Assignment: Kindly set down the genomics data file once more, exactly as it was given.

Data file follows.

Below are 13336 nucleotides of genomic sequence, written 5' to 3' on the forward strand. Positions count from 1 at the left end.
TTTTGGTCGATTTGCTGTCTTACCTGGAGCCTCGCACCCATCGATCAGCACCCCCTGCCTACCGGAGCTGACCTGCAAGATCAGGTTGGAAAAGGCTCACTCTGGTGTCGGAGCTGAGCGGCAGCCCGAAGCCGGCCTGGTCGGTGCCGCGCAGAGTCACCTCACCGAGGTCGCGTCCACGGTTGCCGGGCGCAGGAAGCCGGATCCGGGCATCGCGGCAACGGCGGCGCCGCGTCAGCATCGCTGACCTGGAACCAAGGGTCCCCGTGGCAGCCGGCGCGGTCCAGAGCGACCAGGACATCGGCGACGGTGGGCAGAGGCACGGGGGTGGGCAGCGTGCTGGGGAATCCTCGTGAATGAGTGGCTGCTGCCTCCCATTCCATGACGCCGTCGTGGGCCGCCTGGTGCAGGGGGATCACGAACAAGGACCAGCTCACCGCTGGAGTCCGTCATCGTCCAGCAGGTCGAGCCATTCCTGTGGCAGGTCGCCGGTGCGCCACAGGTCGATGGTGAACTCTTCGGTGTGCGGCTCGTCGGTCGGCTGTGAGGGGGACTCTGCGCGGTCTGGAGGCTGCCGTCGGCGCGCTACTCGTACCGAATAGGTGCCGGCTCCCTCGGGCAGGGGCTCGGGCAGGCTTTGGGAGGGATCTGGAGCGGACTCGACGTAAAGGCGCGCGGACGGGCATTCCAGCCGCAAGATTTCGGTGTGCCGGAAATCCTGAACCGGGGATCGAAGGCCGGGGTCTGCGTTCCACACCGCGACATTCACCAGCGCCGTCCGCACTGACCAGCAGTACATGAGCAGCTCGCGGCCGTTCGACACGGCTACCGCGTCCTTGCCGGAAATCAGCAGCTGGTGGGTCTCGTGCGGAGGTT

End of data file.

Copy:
Below are 13336 nucleotides of genomic sequence, written 5' to 3' on the forward strand. Positions count from 1 at the left end.
TTTTGGTCGATTTGCTGTCTTACCTGGAGCCTCGCACCCATCGATCAGCACCCCCTGCCTACCGGAGCTGACCTGCAAGATCAGGTTGGAAAAGGCTCACTCTGGTGTCGGAGCTGAGCGGCAGCCCGAAGCCGGCCTGGTCGGTGCCGCGCAGAGTCACCTCACCGAGGTCGCGTCCACGGTTGCCGGGCGCAGGAAGCCGGATCCGGGCATCGCGGCAACGGCGGCGCCGCGTCAGCATCGCTGACCTGGAACCAAGGGTCCCCGTGGCAGCCGGCGCGGTCCAGAGCGACCAGGACATCGGCGACGGTGGGCAGAGGCACGGGGGTGGGCAGCGTGCTGGGGAATCCTCGTGAATGAGTGGCTGCTGCCTCCCATTCCATGACGCCGTCGTGGGCCGCCTGGTGCAGGGGGATCACGAACAAGGACCAGCTCACCGCTGGAGTCCGTCATCGTCCAGCAGGTCGAGCCATTCCTGTGGCAGGTCGCCGGTGCGCCACAGGTCGATGGTGAACTCTTCGGTGTGCGGCTCGTCGGTCGGCTGTGAGGGGGACTCTGCGCGGTCTGGAGGCTGCCGTCGGCGCGCTACTCGTACCGAATAGGTGCCGGCTCCCTCGGGCAGGGGCTCGGGCAGGCTTTGGGAGGGATCTGGAGCGGACTCGACGTAAAGGCGCGCGGACGGGCATTCCAGCCGCAAGATTTCGGTGTGCCGGAAATCCTGAACCGGGGATCGAAGGCCGGGGTCTGCGTTCCACACCGCGACATTCACCAGCGCCGTCCGCACTGACCAGCAGTACATGAGCAGCTCGCGGCCGTTCGACACGGCTACCGCGTCCTTGCCGGAAATCAGCAGCTGGTGGGTCTCGTGCGGAGGTT